John Meese 19:52
Well, since I'm now salivating Let's stay on the pizza topic. So, cuz I think you also I mean, like I think that's a great example. Thank you for sharing that. And I think we can all think of versions of how we could play that out in our own business without creating a, you know, massively complex software website. And there's the basic ways we
Joe Pine 20:09
There are tons of tool makers out there, there are tools to be able to do this. So you could just grab and use.
John Meese 20:15
That's true. That's true. But I want to I want to kind of use that is a good jumping off point to talk a little bit about food. Since we're talking about pizza. You know, you mentioned and I thought this was really fascinating. You mentioned in your book that there's a problem with how restaurants typically charge for food, then most restaurants seem to be caught in this commoditization or product mindset. And that's, you know, you just you can see that on the menu. So could you guess expound upon that a little bit? Cuz I think that's, that really intrigued me that idea that the restaurants are doing it wrong.
Joe Pine 20:44
Yeah, it was a Yeah, there they are, well, one's a little bit strong of a term. Okay, what they're doing is that they're they're, they're keeping themselves into the service business, rather than expanding truly in the experience business. So what happens when you have what every time you have one of these big economic shifts this company always give away the next level of value in order to better sell what they have today? Right. So that's what restaurants are doing. They're giving away the experience. And but not charging for it. They're still they're still selling the the the goods and the services that they have inside the restaurant. And, you know, let me use let me use Starbucks as an example here. Because whenever an entrepreneur asked me, I asked me for a great new start up as as an experience, I always say, well, Starbucks, because Starbucks at one point was at a single location. And it was in fact, a manufacturer of coffee goods that bought coffee beans, right and turned them into goods. And then Howard Schultz went to Italy and got the brilliant idea to turn them into coffee drinking places. And that's how they went from one location selling goods to 20 over 20,000 locations that are now offering this coffee drinking experience, you know, where they take beans worth two or three cents per cup, it turned into goods, which are worth 5/10 cents per cup into services that are worth 50 cents dollar dollar and a half per cup to now this coffee drinking experience were three, four or $5. Now they're not charging it. They're also commoditizing themselves, because they they're not charging explicitly for the experience. They're commoditizing themselves by first having drive-thru in the same locations now having mobile pickup, right, where you're not getting any of that real experience, particularly in mobile, and see them making it you don't see all that's going on, there's no theater to it, what's whatsoever. So they are commoditizing themselves, I fully believe and But eventually, you have to align what you charge for with what your customers value. And that means charging for the time that they spend with you. And so there are now anti cafes around the world one I've been to in London is called Ziferblat cafe. Originally in Moscow Ziferblat is the Russian term for a walk clock, where you go in and you you basically you know, get a timecard and you clock in and then you're paying like eight pence per minute, which is like 12 cents per minute. For the experience, where you can spend in there, you can socialize, you can play games, you could do work, you can read, just visit with friends, or meet new friends, whatever it might be. And then the coffee is free. Now you're getting not getting one of these you know venti nonfat, you know, Frou Frou drinks that you're getting at Starbucks, but damn a coffee machine and the goods are subsumed within the price of the of the place, eventually, that's what Starbucks is going to have to do you have an interesting example of a way to do this is printed on j in the UK to sandwich place. And when you go in the things, you have actually two prices, there's a there's a takeaway price, and then there's a dine in price, right equivalent to mobile ordering on Starbucks and buying it and drinking it in in the place. And they're usually 50 pence to 75 pence apart. So it's a you know, it's a 75 cents to $1.25, somewhere in there. And so they're recognizing that, hey, there's value in dining in there's value in the experience that you have in this place. And if you're not going to take that value, then it's a cheaper price, right. And that's exactly what Starbucks should do. Mobile ordering drive-thru should be cheaper than going into the place as a recognition that that difference is in fact an admission fee. And now there are many restaurants that are charging admission when the most famous is Next in Chicago, where you actually have to make a reservation and often they're booked months in advance booked that reservation pay for that reservation print out your ticket and then bring it with you to the experience and then all the other than that takes care of your your dining experience with only liquor and tip extra. And of course what happens is people stop making a reservation and not showing up because they paid for it in advance. Or they actually call and cancel so they so they have higher capacity utilization because of that. And they gain more value. And what an admission fee does is it sends the signal that this is a place worth experiencing.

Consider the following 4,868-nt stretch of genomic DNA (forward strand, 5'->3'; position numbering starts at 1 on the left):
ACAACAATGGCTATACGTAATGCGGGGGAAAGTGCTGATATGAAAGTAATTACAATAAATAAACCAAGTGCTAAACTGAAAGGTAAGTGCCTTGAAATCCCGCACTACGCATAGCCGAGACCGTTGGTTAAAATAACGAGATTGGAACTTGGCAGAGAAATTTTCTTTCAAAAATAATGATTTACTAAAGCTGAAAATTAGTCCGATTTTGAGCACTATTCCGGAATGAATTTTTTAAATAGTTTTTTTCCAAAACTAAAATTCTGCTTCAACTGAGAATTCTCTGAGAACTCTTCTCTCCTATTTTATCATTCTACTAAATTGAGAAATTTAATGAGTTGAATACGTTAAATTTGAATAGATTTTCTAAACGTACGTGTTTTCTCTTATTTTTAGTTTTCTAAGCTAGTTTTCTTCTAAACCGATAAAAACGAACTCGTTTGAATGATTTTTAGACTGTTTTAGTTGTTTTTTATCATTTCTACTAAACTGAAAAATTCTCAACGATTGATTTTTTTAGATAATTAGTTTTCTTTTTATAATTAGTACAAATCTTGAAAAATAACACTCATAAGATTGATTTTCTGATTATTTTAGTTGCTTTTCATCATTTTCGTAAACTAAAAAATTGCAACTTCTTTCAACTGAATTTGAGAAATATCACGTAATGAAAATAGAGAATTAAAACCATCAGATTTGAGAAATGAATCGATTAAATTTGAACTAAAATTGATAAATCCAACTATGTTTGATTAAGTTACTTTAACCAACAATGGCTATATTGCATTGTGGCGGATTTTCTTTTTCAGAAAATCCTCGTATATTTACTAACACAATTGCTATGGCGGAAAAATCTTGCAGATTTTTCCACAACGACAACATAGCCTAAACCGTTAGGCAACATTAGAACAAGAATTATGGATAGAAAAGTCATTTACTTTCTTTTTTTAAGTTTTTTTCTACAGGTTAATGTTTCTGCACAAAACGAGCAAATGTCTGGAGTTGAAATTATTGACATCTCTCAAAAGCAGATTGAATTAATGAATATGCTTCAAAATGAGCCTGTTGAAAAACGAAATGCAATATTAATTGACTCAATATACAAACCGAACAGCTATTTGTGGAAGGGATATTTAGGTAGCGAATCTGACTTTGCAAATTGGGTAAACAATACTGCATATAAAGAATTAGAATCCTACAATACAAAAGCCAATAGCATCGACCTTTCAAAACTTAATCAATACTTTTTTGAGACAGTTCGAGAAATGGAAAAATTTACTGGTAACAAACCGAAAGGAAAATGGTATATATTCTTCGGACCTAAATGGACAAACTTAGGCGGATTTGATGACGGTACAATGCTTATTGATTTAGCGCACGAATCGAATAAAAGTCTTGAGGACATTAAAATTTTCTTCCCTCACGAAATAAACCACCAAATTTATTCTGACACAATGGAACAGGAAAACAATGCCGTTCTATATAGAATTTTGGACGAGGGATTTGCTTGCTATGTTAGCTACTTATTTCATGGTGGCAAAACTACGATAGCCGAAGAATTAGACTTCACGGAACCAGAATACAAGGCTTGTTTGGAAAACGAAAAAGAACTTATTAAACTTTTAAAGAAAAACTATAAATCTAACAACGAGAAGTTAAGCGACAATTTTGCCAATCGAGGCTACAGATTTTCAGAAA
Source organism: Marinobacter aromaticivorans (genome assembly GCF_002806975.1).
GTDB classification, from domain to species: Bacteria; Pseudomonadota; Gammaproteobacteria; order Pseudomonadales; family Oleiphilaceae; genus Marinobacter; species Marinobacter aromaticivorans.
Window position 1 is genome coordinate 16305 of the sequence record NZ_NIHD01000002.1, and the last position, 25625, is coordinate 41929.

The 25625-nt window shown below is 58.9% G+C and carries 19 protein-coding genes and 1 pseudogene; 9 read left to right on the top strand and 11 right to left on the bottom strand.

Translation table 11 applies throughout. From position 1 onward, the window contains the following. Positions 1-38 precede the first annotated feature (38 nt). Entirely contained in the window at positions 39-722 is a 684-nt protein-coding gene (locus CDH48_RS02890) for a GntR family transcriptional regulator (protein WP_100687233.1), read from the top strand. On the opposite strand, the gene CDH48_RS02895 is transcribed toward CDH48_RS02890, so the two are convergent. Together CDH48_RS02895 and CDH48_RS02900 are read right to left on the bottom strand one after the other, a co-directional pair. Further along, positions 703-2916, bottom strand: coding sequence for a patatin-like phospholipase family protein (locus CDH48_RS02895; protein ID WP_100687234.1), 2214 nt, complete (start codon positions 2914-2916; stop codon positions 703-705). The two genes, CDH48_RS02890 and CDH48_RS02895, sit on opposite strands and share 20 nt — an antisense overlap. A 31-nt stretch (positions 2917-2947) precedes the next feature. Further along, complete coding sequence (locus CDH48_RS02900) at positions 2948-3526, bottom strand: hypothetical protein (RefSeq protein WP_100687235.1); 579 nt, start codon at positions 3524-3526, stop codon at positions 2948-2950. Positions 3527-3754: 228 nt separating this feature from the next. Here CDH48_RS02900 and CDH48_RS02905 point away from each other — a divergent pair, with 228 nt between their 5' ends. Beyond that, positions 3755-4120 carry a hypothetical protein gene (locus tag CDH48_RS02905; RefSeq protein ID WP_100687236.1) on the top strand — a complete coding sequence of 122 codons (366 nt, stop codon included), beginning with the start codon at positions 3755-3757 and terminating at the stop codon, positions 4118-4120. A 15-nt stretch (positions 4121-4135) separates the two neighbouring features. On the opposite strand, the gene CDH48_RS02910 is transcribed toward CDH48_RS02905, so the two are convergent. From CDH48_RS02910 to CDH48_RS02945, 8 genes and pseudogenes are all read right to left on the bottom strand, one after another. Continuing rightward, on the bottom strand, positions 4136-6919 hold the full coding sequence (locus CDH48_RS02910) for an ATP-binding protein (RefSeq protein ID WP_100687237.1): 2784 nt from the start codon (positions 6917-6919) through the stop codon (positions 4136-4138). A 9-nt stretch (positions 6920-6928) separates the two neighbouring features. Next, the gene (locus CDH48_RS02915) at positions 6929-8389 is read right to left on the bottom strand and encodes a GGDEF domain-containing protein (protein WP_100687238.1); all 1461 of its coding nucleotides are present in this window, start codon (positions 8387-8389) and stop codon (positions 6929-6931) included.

John Meese 25:08